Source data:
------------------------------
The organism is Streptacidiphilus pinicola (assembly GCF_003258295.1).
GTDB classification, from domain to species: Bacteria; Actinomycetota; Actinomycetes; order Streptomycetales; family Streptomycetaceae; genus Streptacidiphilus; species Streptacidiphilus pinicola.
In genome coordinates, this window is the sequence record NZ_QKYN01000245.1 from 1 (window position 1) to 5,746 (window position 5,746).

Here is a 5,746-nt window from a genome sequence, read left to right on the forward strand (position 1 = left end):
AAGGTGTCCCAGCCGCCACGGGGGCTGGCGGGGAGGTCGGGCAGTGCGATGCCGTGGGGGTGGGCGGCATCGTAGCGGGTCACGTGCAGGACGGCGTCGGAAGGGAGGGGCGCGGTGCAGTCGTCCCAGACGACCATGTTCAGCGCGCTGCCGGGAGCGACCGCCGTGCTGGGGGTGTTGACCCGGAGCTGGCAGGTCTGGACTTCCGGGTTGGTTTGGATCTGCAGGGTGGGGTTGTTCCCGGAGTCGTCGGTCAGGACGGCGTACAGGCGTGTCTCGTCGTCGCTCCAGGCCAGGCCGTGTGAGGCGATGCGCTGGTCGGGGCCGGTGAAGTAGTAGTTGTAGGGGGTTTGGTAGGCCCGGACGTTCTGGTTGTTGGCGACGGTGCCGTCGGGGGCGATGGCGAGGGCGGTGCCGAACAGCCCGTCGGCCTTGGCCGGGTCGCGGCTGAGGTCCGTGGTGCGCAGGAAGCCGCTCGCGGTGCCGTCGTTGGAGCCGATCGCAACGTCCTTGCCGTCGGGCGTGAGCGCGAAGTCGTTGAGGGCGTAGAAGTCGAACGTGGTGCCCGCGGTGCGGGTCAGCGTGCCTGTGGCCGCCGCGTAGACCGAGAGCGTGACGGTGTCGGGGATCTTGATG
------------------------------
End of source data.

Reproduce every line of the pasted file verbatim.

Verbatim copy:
The organism is Streptacidiphilus pinicola (assembly GCF_003258295.1).
GTDB classification, from domain to species: Bacteria; Actinomycetota; Actinomycetes; order Streptomycetales; family Streptomycetaceae; genus Streptacidiphilus; species Streptacidiphilus pinicola.
In genome coordinates, this window is the sequence record NZ_QKYN01000245.1 from 1 (window position 1) to 5,746 (window position 5,746).

Here is a 5,746-nt window from a genome sequence, read left to right on the forward strand (position 1 = left end):
AAGGTGTCCCAGCCGCCACGGGGGCTGGCGGGGAGGTCGGGCAGTGCGATGCCGTGGGGGTGGGCGGCATCGTAGCGGGTCACGTGCAGGACGGCGTCGGAAGGGAGGGGCGCGGTGCAGTCGTCCCAGACGACCATGTTCAGCGCGCTGCCGGGAGCGACCGCCGTGCTGGGGGTGTTGACCCGGAGCTGGCAGGTCTGGACTTCCGGGTTGGTTTGGATCTGCAGGGTGGGGTTGTTCCCGGAGTCGTCGGTCAGGACGGCGTACAGGCGTGTCTCGTCGTCGCTCCAGGCCAGGCCGTGTGAGGCGATGCGCTGGTCGGGGCCGGTGAAGTAGTAGTTGTAGGGGGTTTGGTAGGCCCGGACGTTCTGGTTGTTGGCGACGGTGCCGTCGGGGGCGATGGCGAGGGCGGTGCCGAACAGCCCGTCGGCCTTGGCCGGGTCGCGGCTGAGGTCCGTGGTGCGCAGGAAGCCGCTCGCGGTGCCGTCGTTGGAGCCGATCGCAACGTCCTTGCCGTCGGGCGTGAGCGCGAAGTCGTTGAGGGCGTAGAAGTCGAACGTGGTGCCCGCGGTGCGGGTCAGCGTGCCTGTGGCCGCCGCGTAGACCGAGAGCGTGACGGTGTCGGGGATCTTGATG